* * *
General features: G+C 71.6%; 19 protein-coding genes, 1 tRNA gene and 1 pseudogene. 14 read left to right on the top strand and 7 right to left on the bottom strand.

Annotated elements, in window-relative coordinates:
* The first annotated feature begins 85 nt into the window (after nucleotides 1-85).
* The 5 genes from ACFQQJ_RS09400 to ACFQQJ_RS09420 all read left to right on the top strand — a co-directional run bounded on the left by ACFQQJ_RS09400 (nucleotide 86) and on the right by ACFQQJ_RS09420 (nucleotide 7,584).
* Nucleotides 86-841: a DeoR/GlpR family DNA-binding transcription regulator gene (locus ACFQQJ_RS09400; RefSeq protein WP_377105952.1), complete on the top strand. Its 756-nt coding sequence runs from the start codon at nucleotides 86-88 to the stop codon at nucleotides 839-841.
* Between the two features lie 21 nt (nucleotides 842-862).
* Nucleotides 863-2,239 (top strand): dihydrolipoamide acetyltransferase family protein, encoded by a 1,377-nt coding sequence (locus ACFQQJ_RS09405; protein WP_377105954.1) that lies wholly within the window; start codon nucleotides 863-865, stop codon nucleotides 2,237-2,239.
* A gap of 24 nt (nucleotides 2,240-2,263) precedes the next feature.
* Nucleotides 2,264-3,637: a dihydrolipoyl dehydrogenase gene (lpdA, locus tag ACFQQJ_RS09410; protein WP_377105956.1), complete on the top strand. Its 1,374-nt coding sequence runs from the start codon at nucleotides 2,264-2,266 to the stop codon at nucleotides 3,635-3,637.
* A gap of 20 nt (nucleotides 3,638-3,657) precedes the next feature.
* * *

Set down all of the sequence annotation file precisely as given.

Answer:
General features: G+C 71.6%; 19 protein-coding genes, 1 tRNA gene and 1 pseudogene. 14 read left to right on the top strand and 7 right to left on the bottom strand.

Annotated elements, in window-relative coordinates:
* The first annotated feature begins 85 nt into the window (after nucleotides 1-85).
* The 5 genes from ACFQQJ_RS09400 to ACFQQJ_RS09420 all read left to right on the top strand — a co-directional run bounded on the left by ACFQQJ_RS09400 (nucleotide 86) and on the right by ACFQQJ_RS09420 (nucleotide 7,584).
* Nucleotides 86-841: a DeoR/GlpR family DNA-binding transcription regulator gene (locus ACFQQJ_RS09400; RefSeq protein WP_377105952.1), complete on the top strand. Its 756-nt coding sequence runs from the start codon at nucleotides 86-88 to the stop codon at nucleotides 839-841.
* Between the two features lie 21 nt (nucleotides 842-862).
* Nucleotides 863-2,239 (top strand): dihydrolipoamide acetyltransferase family protein, encoded by a 1,377-nt coding sequence (locus ACFQQJ_RS09405; protein WP_377105954.1) that lies wholly within the window; start codon nucleotides 863-865, stop codon nucleotides 2,237-2,239.
* A gap of 24 nt (nucleotides 2,240-2,263) precedes the next feature.
* Nucleotides 2,264-3,637: a dihydrolipoyl dehydrogenase gene (lpdA, locus tag ACFQQJ_RS09410; protein WP_377105956.1), complete on the top strand. Its 1,374-nt coding sequence runs from the start codon at nucleotides 2,264-2,266 to the stop codon at nucleotides 3,635-3,637.
* A gap of 20 nt (nucleotides 3,638-3,657) precedes the next feature.